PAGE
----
George Urban, chairman of the county’s Republican Party, said he feels that Hallahan might take the victory come Election Day. 

“I think one of the big differences between them is that Hallahan has been here for the past 41 years,” Urban said. “I have a ton of respect for Captain Price’s career that has taken her elsewhere, but I don’t think she’s had the sense of what the community is looking for and that’s why I think Hallahan will be a success.”

Urban referenced recent elections in the Scottsville District, such as Randolph’s win over Republican Earl Smith with 57% of the vote and current Commonwealth’s Attorney Robert Tracci’s win over Democrat Denise Lunsford as to how purple the district is. In 2015, Tracci had a slight lead in most precincts, with a loss in Cale, and double the votes in Stone-Robinson. Biscuit Run had not been created yet. 

“It shows that it’s a competitive district and there’s not a definitive party there,” Urban said. 

He says the party is pleased that all three supervisor seats up for grabs this year have Republican challengers. Steve Harvey is challenging incumbent Ann H. Malek in White Hall, and write-in Mike Johnson is challenging Bea LaPisto Kirtley in Rivanna.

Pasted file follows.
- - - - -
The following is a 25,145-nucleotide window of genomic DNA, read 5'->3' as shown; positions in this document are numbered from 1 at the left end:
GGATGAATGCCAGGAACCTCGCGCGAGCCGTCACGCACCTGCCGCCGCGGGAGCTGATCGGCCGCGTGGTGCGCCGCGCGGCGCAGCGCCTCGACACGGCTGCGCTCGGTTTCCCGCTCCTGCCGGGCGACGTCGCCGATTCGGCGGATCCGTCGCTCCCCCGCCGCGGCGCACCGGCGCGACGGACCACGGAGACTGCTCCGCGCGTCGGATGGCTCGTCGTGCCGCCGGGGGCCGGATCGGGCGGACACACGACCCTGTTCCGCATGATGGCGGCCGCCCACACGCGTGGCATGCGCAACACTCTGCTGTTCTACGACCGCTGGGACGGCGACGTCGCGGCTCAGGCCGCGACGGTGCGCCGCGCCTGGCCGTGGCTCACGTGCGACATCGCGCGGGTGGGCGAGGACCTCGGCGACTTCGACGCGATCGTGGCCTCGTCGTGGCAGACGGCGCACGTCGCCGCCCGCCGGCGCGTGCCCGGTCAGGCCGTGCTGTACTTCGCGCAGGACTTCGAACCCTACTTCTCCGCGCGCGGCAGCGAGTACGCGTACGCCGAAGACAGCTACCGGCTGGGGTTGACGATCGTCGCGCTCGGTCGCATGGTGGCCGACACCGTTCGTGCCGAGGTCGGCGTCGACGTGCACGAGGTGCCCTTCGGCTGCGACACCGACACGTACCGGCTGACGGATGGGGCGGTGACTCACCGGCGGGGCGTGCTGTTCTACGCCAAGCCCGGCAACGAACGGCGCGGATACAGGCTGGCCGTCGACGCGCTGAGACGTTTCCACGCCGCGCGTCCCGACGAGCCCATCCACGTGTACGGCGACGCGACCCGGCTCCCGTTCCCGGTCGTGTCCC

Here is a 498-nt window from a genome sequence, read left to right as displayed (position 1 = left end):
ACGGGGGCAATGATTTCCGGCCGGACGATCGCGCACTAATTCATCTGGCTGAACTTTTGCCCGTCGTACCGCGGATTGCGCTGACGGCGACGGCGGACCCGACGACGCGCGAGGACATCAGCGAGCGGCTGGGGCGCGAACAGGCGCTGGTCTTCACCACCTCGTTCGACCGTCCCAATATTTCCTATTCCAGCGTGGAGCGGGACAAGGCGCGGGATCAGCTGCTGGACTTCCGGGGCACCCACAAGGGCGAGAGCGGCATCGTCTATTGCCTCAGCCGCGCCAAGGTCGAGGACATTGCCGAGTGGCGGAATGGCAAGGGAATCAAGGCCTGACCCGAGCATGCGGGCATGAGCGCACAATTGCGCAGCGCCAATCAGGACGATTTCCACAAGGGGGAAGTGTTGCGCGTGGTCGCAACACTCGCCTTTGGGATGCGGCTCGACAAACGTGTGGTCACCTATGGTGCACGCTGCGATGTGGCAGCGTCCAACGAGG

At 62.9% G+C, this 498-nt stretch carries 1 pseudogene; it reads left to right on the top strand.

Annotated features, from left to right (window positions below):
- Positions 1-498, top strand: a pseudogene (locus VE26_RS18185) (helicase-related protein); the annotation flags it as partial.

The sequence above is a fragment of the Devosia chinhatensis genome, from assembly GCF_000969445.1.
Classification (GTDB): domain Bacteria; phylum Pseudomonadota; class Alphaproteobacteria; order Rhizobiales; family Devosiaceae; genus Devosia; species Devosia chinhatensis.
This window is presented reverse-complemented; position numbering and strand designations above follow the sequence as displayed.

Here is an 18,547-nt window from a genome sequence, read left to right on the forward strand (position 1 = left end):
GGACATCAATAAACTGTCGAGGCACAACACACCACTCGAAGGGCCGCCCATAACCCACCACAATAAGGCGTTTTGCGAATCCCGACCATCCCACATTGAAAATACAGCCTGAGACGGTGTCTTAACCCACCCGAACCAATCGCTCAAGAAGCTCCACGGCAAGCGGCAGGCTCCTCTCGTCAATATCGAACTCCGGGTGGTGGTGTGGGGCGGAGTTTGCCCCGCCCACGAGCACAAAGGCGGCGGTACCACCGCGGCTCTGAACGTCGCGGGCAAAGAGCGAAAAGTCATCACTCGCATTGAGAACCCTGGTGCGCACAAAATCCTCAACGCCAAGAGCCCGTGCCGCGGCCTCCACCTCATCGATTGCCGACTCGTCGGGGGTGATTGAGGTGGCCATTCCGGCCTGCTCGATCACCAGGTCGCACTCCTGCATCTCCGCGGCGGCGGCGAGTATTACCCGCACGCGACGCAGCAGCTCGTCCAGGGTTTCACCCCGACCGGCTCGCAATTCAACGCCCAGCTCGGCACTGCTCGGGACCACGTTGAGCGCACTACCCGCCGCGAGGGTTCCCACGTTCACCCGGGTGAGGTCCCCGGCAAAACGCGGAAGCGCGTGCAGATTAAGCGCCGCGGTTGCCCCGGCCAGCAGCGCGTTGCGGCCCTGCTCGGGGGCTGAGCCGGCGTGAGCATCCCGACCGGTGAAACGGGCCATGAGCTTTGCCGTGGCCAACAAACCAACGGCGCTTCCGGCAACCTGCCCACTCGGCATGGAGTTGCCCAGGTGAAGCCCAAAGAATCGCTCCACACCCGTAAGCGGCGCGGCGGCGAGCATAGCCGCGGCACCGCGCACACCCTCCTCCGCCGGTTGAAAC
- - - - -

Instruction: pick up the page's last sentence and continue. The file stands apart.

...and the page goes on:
Urban said it’s been about a decade since there was bipartisan representation on the Board of Supervisors with three Democrats and three Republicans. 

“I think we’ve seen that the current board operates largely in block-step,” Urban said. “There’s really a need for a diversity of voices, not just partisan Democratic and Republican voices, but with the six to nothing, they need to invite diversity of voices and recognize that there’s a significant portion of the population that feels alienated by the board.”

Like Hallahan’s campaign, Urban said there are populations in the district that have concerns over issues like private property rights, transparency of the board and “tax burdens on landowners.” 

“I believe everyone wants three things basically: physical security, financial stability and hope for the future,” Price said. “While I believe that Albemarle County is an exceptionally well-managed county, it doesn’t mean that we can’t do things even better. We should always strive for improvement.”Want to learn more about Price and Hallahan? Check out their profiles on the Voter Guide


I was Charlottesville Tomorrow’s government reporter from 2019 to 2022. Thanks for letting me be your resident nerd on how local and state governments serve us. Keep up with me @charlottewords on Twitter. If you haven’t yet, consider subscribing to Charlottesville Tomorrow’s FREE newsletter to get updates from the newsroom on the things you want to know.